Voice demos don’t just show clients how well we interpret copy. They can also be our audio calling cards. Like images, Mp3 files can hold metadata, extra details we can add to let clients know who and what they are listening to. So, isn’t it crazy that voice talents don’t routinely add any ID3 tags to the Mp3 voiceover demos they provide to prospective clients? We’re also missing a great opportunity to brand our voice demos (and ramp up the cool factor) by not adding album cover art to our audio files. I’m going to show you how to easily fix that and why you’d want to. Everything you do here will travel with your audio file wherever it’s downloaded and played. But, nothing is set in stone. Adding ID3 tags is non-destructive to the audio file. And you can follow the same steps to change any details at any time.
During playback of our voice demos on Windows Groove, for example, clients see this:
Using iTunes in Windows or Mac, you can add details so that when they play your voice demo, they’ll see this:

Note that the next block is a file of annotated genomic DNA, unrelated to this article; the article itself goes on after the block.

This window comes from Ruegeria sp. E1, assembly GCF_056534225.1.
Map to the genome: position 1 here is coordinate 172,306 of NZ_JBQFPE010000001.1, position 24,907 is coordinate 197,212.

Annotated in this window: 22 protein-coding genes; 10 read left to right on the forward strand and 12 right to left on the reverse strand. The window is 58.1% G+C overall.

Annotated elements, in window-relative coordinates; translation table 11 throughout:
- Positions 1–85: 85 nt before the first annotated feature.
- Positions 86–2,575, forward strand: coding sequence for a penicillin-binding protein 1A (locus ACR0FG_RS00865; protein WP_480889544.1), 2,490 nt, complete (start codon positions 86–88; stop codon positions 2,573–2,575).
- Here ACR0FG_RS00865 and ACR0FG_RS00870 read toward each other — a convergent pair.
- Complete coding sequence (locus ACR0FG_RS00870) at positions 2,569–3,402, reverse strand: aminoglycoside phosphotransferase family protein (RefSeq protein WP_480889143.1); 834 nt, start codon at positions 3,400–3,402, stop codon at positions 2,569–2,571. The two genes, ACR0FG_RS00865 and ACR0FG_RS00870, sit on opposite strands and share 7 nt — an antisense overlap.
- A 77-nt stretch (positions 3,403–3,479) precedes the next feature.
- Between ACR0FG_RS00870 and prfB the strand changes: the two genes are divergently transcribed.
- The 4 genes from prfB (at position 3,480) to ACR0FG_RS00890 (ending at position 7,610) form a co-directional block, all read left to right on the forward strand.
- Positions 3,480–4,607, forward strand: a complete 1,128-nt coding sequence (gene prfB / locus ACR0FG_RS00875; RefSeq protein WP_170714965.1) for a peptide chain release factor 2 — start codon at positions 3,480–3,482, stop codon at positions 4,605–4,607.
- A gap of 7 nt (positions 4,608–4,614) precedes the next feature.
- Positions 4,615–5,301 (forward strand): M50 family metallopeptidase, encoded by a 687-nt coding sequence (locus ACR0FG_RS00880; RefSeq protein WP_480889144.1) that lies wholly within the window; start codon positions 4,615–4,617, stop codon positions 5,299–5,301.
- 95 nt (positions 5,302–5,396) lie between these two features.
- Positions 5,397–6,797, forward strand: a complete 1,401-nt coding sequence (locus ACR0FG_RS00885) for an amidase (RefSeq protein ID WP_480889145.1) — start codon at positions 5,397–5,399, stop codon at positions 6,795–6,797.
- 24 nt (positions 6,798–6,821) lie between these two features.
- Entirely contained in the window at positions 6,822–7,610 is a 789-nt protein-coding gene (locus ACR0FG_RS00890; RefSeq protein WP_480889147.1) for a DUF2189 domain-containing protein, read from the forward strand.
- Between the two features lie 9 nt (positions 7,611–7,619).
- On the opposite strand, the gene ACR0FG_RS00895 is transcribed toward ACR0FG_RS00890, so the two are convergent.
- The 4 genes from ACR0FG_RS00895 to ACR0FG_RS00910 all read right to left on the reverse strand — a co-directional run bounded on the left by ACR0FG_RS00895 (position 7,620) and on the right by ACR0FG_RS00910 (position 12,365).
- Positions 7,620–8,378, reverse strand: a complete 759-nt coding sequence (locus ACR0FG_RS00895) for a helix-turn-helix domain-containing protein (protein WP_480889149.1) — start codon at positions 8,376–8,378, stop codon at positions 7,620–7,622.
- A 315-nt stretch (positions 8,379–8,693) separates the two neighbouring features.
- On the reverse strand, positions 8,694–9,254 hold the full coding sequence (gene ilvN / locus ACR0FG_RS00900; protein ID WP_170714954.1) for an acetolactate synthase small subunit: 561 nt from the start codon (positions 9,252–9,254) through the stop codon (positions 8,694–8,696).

Are you thinking “Meh”? Consider the fact that search engines will pick up most of the metadata in the ID3 container, and that different players will feature the album art and details a little differently, But, you’ll definitely go from a simple placeholder image, filename and non-searchable Mp3 to a branded image, rich details (including your website URL, and Mp3s that Google has a better chance of finding and indexing.
There are a number of ways to add ID3 tags to your Mp3 files. Windows file explorer and Mac Finder windows both allow you to right-click the files and add details. But, I don’t see a way to add album art through the file managers. So, let’s use iTunes for all the metadata entry. See, iTunes is still good for something. First, we’ll add our voiceover demos to the library. Go to File > Add to Library, or click Ctrl-O on Windows, probably Command-O on Mac (not sure since I’m typing this on a PC right now).